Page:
Liberty Street Economics
Liberty Street Economics
Return to Liberty Street Economics Home Page

13 posts from April 2016

April 06, 2016

Bank Regulation and Bank Complexity



LSE_2016_bank-regulation_460_art

U.S. Bank Holding Companies (BHCs) currently control about 3,000 subsidiaries that provide community housing services—such as building low-income housing units, maintaining shelters, and providing housing services to the elderly and disabled. This aspect of U.S. BHC activity is intriguing because it departs from the traditional deposit-taking and loan-making operations typically associated with banks. But perhaps most importantly, the sheer number of these subsidiaries makes one think about the organizational complexity of U.S. BHCs. This is an issue that has generated much discussion in recent years. In this post we describe the emergence and growth of community housing subsidiaries and discuss to what extent they contribute to the complexity of their parent organizations.

Continue reading "Bank Regulation and Bank Complexity" »

Posted by Blog Author at 7:00 AM in Banks, Financial Institutions, Housing, Regulation | Permalink | Comments (0)

April 04, 2016

Are Stress Tests Still Informative?



Are Stress Tests Still Informative?

Since the height of the financial crisis, each year the Federal Reserve has disclosed the results of its stress tests, and stress testing has become “business as usual” in the U.S. banking industry. In this post, we assess whether market participants find supervisory stress test disclosures informative. After half a decade, do the disclosures still contain information that the market finds valuable?

Continue reading "Are Stress Tests Still Informative?" »

Posted by Blog Author at 7:00 AM in Financial Institutions | Permalink | Comments (0)

April 01, 2016

Hey, Economist! What Did You Make of “The Big Short”?



LSE_2016_big-short_bram_460_art

The Big Short has been making a big splash this year, racking up five Academy Award nominations and taking home the Oscar for best adapted screenplay. The movie provides a very entertaining way to gain an understanding about some of the underpinnings of the financial crisis, particularly through a few memorable cutaway scenes—such as when actress Margot Robbie explains mortgage-backed securities (MBS) from a bubble bath, chef Anthony Bourdain compares collateralized debt obligations (CDOs) to seafood stew, and singer Selena Gomez explains synthetic CDOs using the analogy of “side bets” made by people watching a casino blackjack game.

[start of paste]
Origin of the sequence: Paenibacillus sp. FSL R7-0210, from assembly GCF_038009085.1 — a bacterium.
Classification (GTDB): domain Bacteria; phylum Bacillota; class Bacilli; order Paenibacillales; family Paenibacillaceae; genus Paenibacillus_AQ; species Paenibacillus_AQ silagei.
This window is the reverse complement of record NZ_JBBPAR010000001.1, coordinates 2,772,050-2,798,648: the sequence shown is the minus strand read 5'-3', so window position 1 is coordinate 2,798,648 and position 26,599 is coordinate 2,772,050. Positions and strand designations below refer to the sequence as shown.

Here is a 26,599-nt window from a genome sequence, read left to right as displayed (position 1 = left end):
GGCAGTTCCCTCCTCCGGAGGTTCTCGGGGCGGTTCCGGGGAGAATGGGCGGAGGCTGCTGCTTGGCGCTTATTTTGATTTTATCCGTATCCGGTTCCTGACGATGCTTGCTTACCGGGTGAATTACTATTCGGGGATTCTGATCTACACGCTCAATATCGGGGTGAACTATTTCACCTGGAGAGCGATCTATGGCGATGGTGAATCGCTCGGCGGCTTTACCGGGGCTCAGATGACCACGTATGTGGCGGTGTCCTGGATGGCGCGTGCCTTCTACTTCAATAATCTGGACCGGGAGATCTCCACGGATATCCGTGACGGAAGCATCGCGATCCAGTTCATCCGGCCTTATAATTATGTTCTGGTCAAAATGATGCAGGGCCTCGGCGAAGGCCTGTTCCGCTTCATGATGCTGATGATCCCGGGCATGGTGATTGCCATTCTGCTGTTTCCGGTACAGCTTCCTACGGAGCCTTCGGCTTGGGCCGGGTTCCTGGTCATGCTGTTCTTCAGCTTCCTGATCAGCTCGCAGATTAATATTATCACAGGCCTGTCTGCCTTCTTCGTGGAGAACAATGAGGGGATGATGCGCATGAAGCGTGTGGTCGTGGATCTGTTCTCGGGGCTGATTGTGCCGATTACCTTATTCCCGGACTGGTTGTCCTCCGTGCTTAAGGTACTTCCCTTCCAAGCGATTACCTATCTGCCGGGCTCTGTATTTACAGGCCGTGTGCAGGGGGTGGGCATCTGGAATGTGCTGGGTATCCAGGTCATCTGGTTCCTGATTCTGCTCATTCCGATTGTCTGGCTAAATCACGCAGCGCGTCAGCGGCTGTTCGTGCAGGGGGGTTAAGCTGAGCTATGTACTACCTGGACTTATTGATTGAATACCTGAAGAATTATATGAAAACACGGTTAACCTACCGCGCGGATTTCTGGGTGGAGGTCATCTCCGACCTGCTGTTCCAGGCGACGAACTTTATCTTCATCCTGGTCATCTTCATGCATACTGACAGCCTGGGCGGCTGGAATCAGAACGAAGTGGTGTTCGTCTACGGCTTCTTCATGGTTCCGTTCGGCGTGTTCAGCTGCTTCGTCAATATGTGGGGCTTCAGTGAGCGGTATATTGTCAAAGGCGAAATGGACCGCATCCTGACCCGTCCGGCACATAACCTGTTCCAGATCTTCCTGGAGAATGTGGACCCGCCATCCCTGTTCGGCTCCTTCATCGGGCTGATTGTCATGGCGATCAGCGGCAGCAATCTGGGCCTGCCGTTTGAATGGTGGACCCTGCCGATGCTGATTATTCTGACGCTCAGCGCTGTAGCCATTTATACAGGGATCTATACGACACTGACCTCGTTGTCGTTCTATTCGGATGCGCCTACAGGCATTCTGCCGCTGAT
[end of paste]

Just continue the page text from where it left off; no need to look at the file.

Continue reading "Hey, Economist! What Did You Make of “The Big Short”?" »

Posted by Blog Author at 7:00 AM in Financial Markets, Hey, Economist!, Housing | Permalink | Comments (0)

About the Blog
Liberty Street Economics features insight and analysis from New York Fed economists working at the intersection of research and policy. Launched in 2011, the blog takes its name from the Bank’s headquarters at 33 Liberty Street in Manhattan’s Financial District.

The editors are Michael Fleming, Andrew Haughwout, Thomas Klitgaard, and Donald Morgan, all economists in the Bank’s Research Group.

The views expressed are those of the authors, and do not necessarily reflect the position of the New York Fed or the Federal Reserve System.


Economic Research Tracker

Liberty Street Economics is now available on the iPhone® and iPad® and can be customized by economic research topic or economist.


Useful Links
Comment Guidelines
We encourage your comments and queries on our posts and will publish them (below the post) subject to the following guidelines:
Please be brief: Comments are limited to 1500 characters.
Please be quick: Comments submitted after COB on Friday will not be published until Monday morning.
Please be aware: Comments submitted shortly before or during the FOMC blackout may not be published until after the blackout.
Please be on-topic and patient: Comments are moderated and will not appear until they have been reviewed to ensure that they are substantive and clearly related to the topic of the post. We reserve the right not to post any comment, and will not post comments that are abusive, harassing, obscene, or commercial in nature. No notice will be given regarding whether a submission will or will not be posted.‎
Disclosure Policy
The LSE editors ask authors submitting a post to the blog to confirm that they have no conflicts of interest as defined by the American Economic Association in its Disclosure Policy. If an author has sources of financial support or other interests that could be perceived as influencing the research presented in the post, we disclose that fact in a statement prepared by the author and appended to the author information at the end of the post. If the author has no such interests to disclose, no statement is provided. Note, however, that we do indicate in all cases if a data vendor or other party has a right to review a post.
Archives